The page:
Effects of Group and Individual Housing on the Behavior of Kennelled Dogs in Animal Shelters
To emphasize the effects of group- and single housing of kennelled dogs, the behavior of 211 dogs in two German animal shelters was tested and observed. After being placed, 197 of the dogs’ new owners were interviewed. Although 51% of the German animal shelters already keep dogs in groups, there is strong prejudice against group housing because of the fear of fights. This study demonstrates that this apprehension is unfounded. Ninety-one percent of the social confrontations between dogs housed together were settled by the use of behavioral rituals. Keeping dogs in groups, furthermore, leads to a significant reduction in noise emission (p<.001). Group housing fulfills the dog’s need for social interaction and the need to move. Dogs that were housed in groups displayed a closer human-animal relationship (80%) than those that had been kept individually (43%). A high percentage of individually housed dogs suffered from behavioral problems (31%) and 10% developed stereotypes. The percentage of behaviorally disturbed dogs observed in group housing was 11%, and stereotyped forms of behavior did not occur. Dogs who had been kept in groups were, on average, placed within 10 days, and were returned to the animal shelter less often (9%) compared to those housed individually (25%). Dogs that were housed separately needed an average of 17 days to be placed. Even after being placed, there is a correlation between the animal shelter’s type of housing and the dog’s behavior. Within four weeks after picking up their pet, 88% of the owners of dogs that had been housed individually complained of problems compared to the owners of the dogs that had been kept in groups, 53% of whom were completely satisfied with the adoption. Despite the fact that these results might be influenced by the small number of shelters examined, the study leads to the conclusion that keeping dogs in groups is a suitable alternative for dog housing in animal shelters and, for the animals’ welfare, is preferable to individual housing.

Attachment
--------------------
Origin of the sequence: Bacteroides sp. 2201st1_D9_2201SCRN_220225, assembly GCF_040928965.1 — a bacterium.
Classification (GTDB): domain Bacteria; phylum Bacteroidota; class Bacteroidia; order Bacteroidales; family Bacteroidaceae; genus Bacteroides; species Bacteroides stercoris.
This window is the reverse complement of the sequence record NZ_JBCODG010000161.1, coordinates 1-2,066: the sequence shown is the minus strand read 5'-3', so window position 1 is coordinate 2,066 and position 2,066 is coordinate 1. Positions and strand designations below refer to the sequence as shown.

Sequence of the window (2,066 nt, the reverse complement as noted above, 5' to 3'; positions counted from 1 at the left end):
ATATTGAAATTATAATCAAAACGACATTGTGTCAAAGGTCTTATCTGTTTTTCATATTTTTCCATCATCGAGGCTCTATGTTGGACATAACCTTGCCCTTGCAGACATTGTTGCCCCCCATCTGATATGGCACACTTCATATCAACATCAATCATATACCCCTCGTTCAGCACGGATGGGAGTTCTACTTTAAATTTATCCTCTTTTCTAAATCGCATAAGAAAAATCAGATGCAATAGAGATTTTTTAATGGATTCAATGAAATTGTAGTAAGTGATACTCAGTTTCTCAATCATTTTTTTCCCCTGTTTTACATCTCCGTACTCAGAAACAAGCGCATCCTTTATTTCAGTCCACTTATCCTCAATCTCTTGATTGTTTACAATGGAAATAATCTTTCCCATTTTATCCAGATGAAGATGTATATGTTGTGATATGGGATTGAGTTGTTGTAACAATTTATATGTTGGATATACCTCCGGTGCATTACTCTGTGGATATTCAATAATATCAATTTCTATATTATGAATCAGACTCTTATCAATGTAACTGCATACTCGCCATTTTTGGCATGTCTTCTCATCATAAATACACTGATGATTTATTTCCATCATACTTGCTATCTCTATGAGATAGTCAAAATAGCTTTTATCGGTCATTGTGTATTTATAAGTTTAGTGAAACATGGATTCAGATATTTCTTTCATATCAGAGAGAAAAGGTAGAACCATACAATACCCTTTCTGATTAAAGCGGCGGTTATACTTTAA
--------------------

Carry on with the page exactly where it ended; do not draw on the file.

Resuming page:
Mertens, P.A. and Unshelm, J. (1996). Effects of group and individual housing on the behavior of kennelled dogs in animal shelters. Anthrozoos, 9, 40–51.View Resource
Topic(s): Behavior, Dog to Dog, Environment, Environmental Management and Monitoring, Noise Levels, Shelter and Rescue, Social Interactions